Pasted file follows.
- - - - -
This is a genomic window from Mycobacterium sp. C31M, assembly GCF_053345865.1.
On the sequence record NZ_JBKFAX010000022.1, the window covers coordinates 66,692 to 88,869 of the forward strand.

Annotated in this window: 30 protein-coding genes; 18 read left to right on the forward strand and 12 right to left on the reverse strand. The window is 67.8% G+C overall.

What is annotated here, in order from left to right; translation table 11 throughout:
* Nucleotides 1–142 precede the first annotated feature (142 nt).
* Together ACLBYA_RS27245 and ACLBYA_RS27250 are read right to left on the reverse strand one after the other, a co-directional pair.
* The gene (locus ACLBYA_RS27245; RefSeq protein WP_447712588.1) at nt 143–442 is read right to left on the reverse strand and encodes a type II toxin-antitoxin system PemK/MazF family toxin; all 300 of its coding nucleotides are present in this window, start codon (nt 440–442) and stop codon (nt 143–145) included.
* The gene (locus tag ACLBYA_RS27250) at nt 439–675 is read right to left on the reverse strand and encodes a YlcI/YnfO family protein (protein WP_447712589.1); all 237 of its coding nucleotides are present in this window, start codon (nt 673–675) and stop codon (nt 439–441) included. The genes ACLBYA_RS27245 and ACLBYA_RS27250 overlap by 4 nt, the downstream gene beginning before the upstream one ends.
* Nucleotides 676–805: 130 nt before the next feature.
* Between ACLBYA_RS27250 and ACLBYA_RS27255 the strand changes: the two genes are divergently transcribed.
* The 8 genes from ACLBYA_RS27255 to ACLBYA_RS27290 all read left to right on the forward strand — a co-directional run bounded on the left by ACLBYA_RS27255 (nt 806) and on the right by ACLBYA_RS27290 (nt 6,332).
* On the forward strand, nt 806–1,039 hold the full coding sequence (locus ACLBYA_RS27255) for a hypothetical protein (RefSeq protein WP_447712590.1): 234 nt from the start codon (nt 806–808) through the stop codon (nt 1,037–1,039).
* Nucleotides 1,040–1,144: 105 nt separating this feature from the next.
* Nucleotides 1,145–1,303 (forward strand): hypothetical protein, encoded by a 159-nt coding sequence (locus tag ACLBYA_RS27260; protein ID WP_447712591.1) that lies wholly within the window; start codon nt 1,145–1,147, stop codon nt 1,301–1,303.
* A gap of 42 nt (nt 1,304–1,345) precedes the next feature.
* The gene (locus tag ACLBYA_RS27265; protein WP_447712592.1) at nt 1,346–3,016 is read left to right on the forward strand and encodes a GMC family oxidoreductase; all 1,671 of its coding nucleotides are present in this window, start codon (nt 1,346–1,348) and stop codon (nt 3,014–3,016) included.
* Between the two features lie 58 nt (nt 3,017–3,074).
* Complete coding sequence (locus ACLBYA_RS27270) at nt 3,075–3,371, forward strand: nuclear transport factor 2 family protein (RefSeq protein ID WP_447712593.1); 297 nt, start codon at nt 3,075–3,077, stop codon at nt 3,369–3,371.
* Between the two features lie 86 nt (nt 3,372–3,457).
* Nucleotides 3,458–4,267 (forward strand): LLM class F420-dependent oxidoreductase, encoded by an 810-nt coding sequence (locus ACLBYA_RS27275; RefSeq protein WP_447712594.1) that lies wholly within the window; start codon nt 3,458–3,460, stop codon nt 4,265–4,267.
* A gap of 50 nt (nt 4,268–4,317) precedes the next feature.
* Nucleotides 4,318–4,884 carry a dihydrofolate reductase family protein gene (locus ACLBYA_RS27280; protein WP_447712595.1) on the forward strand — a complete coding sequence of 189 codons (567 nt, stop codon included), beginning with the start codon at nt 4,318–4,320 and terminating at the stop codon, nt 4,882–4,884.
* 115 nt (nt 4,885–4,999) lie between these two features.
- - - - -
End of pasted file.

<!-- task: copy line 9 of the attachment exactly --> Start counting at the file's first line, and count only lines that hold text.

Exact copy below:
* Nucleotides 676–805: 130 nt before the next feature.